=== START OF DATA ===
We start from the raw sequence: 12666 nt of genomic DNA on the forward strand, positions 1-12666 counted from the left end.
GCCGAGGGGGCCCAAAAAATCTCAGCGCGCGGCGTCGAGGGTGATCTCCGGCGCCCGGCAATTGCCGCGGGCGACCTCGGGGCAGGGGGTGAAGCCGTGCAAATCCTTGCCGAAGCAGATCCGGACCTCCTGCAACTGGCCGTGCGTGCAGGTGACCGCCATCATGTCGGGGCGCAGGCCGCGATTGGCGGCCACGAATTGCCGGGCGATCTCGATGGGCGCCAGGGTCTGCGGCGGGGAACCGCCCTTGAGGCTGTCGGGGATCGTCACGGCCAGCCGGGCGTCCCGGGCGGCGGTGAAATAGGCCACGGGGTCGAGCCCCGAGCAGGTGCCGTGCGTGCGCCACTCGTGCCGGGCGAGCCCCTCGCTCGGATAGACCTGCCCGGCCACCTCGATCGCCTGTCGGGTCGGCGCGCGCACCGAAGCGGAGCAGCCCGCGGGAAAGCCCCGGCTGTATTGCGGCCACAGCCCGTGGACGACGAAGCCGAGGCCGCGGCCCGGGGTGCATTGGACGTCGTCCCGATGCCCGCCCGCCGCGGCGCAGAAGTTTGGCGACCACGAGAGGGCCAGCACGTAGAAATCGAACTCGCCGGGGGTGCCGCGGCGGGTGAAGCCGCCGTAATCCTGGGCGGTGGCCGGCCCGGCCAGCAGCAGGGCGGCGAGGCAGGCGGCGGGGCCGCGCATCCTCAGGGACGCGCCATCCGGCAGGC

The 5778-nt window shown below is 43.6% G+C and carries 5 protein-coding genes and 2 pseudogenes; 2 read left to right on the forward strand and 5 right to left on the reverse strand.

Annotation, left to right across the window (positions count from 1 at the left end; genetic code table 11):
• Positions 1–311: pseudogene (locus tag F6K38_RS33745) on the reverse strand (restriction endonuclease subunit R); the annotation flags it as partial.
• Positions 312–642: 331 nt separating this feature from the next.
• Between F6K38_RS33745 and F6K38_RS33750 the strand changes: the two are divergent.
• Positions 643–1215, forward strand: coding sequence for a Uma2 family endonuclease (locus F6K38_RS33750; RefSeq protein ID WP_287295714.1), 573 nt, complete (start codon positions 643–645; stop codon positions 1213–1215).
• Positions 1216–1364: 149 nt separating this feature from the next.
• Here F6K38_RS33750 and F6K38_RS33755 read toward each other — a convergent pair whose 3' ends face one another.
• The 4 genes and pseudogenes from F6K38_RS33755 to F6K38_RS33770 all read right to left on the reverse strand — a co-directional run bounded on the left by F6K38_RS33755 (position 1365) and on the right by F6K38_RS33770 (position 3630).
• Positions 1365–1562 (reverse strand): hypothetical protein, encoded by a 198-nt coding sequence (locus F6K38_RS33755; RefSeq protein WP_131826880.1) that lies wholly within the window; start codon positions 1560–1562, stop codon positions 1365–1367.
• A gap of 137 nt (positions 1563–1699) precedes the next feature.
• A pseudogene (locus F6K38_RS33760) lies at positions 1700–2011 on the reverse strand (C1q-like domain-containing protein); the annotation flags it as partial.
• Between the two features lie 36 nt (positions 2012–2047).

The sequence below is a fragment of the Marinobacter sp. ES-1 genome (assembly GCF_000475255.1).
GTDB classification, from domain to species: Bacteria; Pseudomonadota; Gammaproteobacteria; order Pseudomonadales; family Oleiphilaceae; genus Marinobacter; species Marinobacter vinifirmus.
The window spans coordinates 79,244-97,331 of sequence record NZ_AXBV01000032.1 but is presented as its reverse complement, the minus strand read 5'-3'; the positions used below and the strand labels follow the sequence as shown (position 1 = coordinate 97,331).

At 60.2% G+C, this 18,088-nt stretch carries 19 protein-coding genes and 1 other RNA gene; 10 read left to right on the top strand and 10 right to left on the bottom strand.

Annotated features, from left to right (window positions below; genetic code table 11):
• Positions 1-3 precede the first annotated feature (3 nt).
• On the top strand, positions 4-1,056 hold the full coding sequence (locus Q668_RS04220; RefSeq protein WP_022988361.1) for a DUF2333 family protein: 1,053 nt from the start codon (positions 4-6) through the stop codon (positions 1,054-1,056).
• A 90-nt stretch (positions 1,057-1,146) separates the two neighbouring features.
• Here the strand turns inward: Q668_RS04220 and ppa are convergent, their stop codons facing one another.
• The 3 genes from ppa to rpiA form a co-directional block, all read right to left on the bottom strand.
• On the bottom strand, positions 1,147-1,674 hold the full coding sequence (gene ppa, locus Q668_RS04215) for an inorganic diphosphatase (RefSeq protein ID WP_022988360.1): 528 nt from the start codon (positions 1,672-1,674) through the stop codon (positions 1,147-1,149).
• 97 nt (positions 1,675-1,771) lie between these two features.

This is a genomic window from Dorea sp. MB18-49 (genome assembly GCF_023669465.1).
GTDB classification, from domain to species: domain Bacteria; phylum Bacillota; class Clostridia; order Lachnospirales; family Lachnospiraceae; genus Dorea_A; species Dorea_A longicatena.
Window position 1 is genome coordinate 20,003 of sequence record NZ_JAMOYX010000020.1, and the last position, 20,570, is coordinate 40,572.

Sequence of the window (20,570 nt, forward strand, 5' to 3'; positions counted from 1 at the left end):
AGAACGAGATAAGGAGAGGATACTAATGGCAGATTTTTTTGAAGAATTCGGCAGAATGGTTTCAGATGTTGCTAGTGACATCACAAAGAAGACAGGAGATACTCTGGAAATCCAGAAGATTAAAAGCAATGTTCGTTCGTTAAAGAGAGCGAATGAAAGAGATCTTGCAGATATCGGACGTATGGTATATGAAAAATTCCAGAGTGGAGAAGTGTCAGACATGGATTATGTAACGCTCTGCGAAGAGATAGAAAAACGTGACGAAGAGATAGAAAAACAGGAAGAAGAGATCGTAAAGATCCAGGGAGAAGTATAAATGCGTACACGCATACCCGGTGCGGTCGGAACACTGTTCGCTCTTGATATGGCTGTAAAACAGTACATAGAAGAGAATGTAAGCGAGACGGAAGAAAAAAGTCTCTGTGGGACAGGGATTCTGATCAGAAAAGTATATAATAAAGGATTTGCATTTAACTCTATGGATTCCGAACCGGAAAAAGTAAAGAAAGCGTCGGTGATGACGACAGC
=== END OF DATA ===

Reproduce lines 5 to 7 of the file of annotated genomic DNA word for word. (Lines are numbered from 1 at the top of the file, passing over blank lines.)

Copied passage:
• Positions 1–311: pseudogene (locus tag F6K38_RS33745) on the reverse strand (restriction endonuclease subunit R); the annotation flags it as partial.
• Positions 312–642: 331 nt separating this feature from the next.
• Between F6K38_RS33745 and F6K38_RS33750 the strand changes: the two are divergent.